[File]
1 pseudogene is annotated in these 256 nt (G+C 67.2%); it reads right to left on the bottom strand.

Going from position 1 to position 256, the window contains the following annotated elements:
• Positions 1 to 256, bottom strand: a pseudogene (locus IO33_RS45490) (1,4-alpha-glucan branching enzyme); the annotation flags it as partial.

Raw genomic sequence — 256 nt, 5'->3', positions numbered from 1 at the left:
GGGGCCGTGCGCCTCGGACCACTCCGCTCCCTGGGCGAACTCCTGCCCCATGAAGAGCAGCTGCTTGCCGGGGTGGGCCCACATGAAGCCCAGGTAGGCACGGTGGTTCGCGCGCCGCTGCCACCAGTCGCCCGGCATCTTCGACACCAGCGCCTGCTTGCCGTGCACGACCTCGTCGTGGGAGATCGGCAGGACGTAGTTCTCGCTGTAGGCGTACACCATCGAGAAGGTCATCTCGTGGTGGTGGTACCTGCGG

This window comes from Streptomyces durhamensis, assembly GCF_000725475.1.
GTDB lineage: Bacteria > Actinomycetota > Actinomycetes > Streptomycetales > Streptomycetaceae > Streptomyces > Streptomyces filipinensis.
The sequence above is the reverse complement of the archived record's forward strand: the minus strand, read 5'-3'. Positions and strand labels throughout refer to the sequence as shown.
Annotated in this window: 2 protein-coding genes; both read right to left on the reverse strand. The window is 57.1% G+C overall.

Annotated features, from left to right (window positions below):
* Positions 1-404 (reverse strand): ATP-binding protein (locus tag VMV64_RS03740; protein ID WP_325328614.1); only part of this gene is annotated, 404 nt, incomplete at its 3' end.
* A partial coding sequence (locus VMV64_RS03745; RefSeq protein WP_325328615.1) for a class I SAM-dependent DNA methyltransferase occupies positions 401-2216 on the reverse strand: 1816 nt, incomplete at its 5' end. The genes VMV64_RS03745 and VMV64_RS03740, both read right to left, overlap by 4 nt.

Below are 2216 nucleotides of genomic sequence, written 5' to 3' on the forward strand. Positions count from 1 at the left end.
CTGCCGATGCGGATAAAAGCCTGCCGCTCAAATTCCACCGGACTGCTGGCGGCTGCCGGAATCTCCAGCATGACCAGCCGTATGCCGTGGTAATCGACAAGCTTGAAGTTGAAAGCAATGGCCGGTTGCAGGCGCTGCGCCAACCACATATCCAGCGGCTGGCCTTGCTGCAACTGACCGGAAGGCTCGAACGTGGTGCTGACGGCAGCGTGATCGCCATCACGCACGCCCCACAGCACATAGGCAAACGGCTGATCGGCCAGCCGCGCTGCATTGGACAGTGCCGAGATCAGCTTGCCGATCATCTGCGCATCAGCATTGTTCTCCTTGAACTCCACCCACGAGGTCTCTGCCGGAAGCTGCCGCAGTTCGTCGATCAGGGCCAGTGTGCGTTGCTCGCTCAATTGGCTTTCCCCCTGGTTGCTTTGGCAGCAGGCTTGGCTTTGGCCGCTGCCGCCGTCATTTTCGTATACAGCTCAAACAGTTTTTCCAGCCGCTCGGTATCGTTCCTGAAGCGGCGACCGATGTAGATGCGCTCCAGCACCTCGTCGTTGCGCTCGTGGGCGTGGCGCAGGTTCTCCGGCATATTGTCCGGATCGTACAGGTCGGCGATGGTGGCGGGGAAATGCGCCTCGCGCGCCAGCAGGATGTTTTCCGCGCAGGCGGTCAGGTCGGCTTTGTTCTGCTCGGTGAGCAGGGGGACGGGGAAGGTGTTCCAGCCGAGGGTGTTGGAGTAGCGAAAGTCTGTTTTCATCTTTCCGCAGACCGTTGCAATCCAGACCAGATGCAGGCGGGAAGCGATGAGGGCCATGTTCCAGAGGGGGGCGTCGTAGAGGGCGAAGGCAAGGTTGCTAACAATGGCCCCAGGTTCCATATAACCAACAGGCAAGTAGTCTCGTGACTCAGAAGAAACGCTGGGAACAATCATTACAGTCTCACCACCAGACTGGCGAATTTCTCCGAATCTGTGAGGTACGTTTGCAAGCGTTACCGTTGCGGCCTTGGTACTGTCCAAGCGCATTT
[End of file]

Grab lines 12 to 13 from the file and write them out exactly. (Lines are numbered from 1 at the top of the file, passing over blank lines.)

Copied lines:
* A partial coding sequence (locus VMV64_RS03745; RefSeq protein WP_325328615.1) for a class I SAM-dependent DNA methyltransferase occupies positions 401-2216 on the reverse strand: 1816 nt, incomplete at its 5' end. The genes VMV64_RS03745 and VMV64_RS03740, both read right to left, overlap by 4 nt.

Below are 2216 nucleotides of genomic sequence, written 5' to 3' on the forward strand. Positions count from 1 at the left end.